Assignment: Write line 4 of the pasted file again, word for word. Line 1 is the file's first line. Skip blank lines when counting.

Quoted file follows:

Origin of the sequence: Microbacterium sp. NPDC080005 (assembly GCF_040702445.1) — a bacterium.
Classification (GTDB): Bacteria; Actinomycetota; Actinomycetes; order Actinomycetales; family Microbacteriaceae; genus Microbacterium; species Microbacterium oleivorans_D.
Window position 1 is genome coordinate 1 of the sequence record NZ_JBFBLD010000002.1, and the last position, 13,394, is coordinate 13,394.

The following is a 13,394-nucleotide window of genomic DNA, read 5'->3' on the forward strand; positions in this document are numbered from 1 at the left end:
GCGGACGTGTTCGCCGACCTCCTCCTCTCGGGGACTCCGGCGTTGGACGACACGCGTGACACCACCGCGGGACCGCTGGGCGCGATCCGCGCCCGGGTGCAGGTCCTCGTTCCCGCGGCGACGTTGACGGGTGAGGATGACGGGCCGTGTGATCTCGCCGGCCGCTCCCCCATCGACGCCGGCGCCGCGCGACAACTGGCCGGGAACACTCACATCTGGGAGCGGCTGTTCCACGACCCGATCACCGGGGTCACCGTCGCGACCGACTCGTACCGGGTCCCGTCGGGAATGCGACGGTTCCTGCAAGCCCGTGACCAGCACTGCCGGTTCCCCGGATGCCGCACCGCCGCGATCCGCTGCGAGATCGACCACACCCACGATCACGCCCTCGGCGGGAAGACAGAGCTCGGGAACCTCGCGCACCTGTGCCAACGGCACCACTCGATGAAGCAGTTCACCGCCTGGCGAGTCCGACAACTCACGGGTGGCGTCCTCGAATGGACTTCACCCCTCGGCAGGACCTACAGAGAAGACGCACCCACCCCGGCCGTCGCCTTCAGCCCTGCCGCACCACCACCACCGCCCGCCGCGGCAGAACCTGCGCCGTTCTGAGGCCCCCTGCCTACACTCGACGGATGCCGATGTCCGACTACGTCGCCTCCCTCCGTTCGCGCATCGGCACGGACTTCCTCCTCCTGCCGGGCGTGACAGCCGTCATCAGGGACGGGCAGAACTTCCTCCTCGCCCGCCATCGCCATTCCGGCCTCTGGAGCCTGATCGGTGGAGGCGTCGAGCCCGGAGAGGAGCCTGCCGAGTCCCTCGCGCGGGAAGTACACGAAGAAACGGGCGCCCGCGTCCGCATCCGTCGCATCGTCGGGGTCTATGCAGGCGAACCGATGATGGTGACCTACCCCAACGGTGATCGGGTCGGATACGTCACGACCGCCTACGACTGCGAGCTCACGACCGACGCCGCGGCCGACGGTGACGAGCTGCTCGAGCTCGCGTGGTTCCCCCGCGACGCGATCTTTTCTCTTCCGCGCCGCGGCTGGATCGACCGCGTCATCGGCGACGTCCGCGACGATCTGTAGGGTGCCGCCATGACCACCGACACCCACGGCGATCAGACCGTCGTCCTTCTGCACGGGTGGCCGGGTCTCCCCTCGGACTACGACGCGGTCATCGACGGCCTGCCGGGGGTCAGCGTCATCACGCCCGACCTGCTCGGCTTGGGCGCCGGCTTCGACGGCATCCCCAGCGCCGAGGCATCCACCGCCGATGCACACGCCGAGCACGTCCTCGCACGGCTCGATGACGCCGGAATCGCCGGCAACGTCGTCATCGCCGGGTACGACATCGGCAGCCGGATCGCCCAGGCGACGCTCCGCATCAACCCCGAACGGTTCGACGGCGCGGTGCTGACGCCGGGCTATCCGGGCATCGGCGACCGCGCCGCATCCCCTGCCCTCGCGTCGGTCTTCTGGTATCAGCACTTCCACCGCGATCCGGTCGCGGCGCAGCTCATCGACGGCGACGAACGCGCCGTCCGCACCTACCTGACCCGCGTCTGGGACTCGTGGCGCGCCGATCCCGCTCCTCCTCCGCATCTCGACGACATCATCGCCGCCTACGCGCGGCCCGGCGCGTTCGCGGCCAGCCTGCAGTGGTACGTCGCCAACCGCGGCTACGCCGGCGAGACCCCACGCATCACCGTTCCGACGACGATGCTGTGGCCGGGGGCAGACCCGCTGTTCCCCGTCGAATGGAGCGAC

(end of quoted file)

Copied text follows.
The following is a 13,394-nucleotide window of genomic DNA, read 5'->3' on the forward strand; positions in this document are numbered from 1 at the left end: